A green hydrogen manufacturing capability is to be established at the new IAAPS
research and innovation facility at the Bristol and Bath Science Park as a result of a successful £2.5 million bid to the UK Research Partnership Innovation Fund (RPIF).
The new expanded manufacturing capability will address several key objectives including decarbonising the energy used on the site by reducing the whole building carbon footprint, therefore transitioning to ‘net zero’. It will also support vital research and innovation into sustainable propulsion technologies and the use of hydrogen as an alternative green energy vector to achieve ‘net zero’ targets, in particular in the hard to electrify sectors such as aviation, marine, off-highway and heavy-duty transport. In addition it will act as a regional and national demonstrator for local green energy generation and use, as well as the catalyst for the adoption of H2
across a wide range of applications.
This green H2
production and storage facility, which is set to be completed in the spring of 2023, will be the first of its kind in the South West of England and form the basis of a regional H2
and Sustainable Transport Acceleration Hub, working with over 30 cross-sector partners to stimulate green growth in the region and to provide an important link in the national H2
By delivering this new hydrogen production and research facility, IAAPS not only directly supports an important outcome of COP 26
, the Breakthrough Agenda, and its ambitious goals to dramatically fast-track the deployment of clean technologies in order to meet climate change targets, but also the Government’s hydrogen strategy to ensure affordable, low-carbon hydrogen is broadly available by 2030.
It positions IAAPS at the forefront of hydrogen research and innovation, leading strategic partnerships and playing a vital role in the adoption of sustainable solutions within the transport and built environment sectors.
Professor Chris Brace, IAAPS academic director, said: “IAAPS is already widely recognised as a collaborative hub for research and innovation, and a partner of choice for both private and public sector clients covering the breadth of the transport industry. In working with a diverse range of organisations, including industry leaders, innovators, academics, legislators and SMEs, we are setting the pace in the adoption of ‘net zero’ technology by a much broader range of stakeholders.
“The IAAPS team boasts a strong track record of delivering impactful research with real-world application, and I am confident that the green hydrogen facility is not only an important expansion of our remit and R&I portfolio, but also brings value to the industry as a whole and significantly advances the technologies needed to transition to a ‘net zero’ society and economy.”
The implementation of the hydrogen facility has been funded by a £2.5 million grant by Research England’s UK Research Partnership Investment Fund (UKRPIF) as part of its ‘net zero’ pilot funding scheme, an £18.9 million initiative designed to support capital activities which will reduce the carbon emissions of UKRPIF-funded research facilities, making the research processes they deliver more environmentally sustainable.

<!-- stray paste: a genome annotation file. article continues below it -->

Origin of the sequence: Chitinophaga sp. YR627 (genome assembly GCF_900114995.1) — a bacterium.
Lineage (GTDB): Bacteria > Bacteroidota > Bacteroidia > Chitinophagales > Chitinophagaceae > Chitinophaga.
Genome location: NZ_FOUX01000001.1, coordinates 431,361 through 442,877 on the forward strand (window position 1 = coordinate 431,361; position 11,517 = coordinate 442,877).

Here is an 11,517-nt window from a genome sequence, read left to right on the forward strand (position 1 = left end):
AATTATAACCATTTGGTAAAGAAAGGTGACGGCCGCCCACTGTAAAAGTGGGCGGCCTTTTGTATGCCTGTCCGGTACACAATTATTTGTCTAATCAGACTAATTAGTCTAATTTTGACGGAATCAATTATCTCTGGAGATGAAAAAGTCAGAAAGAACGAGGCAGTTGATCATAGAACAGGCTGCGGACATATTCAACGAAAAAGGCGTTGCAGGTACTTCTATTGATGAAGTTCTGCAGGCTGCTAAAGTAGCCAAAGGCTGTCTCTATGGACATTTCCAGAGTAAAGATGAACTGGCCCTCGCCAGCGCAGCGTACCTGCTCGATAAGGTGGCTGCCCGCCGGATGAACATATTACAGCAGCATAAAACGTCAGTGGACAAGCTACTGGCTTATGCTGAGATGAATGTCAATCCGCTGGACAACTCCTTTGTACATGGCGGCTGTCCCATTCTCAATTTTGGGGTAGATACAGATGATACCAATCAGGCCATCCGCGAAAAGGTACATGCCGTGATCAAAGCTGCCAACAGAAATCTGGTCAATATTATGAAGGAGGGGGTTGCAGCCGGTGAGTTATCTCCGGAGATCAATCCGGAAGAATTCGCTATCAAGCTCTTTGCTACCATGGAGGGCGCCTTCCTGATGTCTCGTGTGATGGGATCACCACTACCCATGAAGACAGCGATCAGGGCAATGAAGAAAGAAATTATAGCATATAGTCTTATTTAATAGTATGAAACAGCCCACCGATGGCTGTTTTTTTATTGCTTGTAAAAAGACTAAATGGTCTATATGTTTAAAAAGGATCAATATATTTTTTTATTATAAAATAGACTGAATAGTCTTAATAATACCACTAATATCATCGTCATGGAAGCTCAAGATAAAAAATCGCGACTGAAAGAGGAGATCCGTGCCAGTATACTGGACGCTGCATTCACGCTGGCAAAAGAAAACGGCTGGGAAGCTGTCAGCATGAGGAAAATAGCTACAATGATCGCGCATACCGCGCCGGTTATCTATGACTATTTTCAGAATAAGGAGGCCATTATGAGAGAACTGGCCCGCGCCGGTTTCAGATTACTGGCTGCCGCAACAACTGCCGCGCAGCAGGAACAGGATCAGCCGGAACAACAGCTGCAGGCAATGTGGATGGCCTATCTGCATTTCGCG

Funded activity will also support the core aims of the wider UKRPIF programme, including enhancing HE facilities to champion world-class research and strengthening partnerships between providers and other organisations active in research.
Research England manages UKRPIF and UKRPIF: Net Zero on behalf of the four funding bodies — Research England, the Scottish Funding Council, the Higher Education Funding Council for Wales, and the Department for the Economy, Northern Ireland.
David Sweeney, Research England executive chair, said: “The UK Research Partnership Investment Fund has a strong track record in funding ‘state of art’ facilities that support world-leading research and strengthen partnerships between universities and other organisations active in research.
“By piloting these innovative approaches to tackling ‘net zero’ in infrastructure, we hope that this scheme will help us to learn more about what works so that we and the HE sector can factor this into future activity and build upon the already successful UKRPIF model.”
This is mirrored by Professor Duncan Wingham, NERC executive chair and sponsor for environmental sustainability and ‘net zero’ in UKRI. He said: “Our Environmental Sustainability Strategy commits UKRI to supporting the research sector to reduce its negative environmental impacts. This funding will help these leading national centres and facilities develop innovative solutions to reducing energy demand and increasing the use of renewable power in some unique research environments.
“UKRI is proud of its role in helping reduce carbon emissions from delivering cutting-edge research outputs in support of institutional and national ‘net zero’ targets.”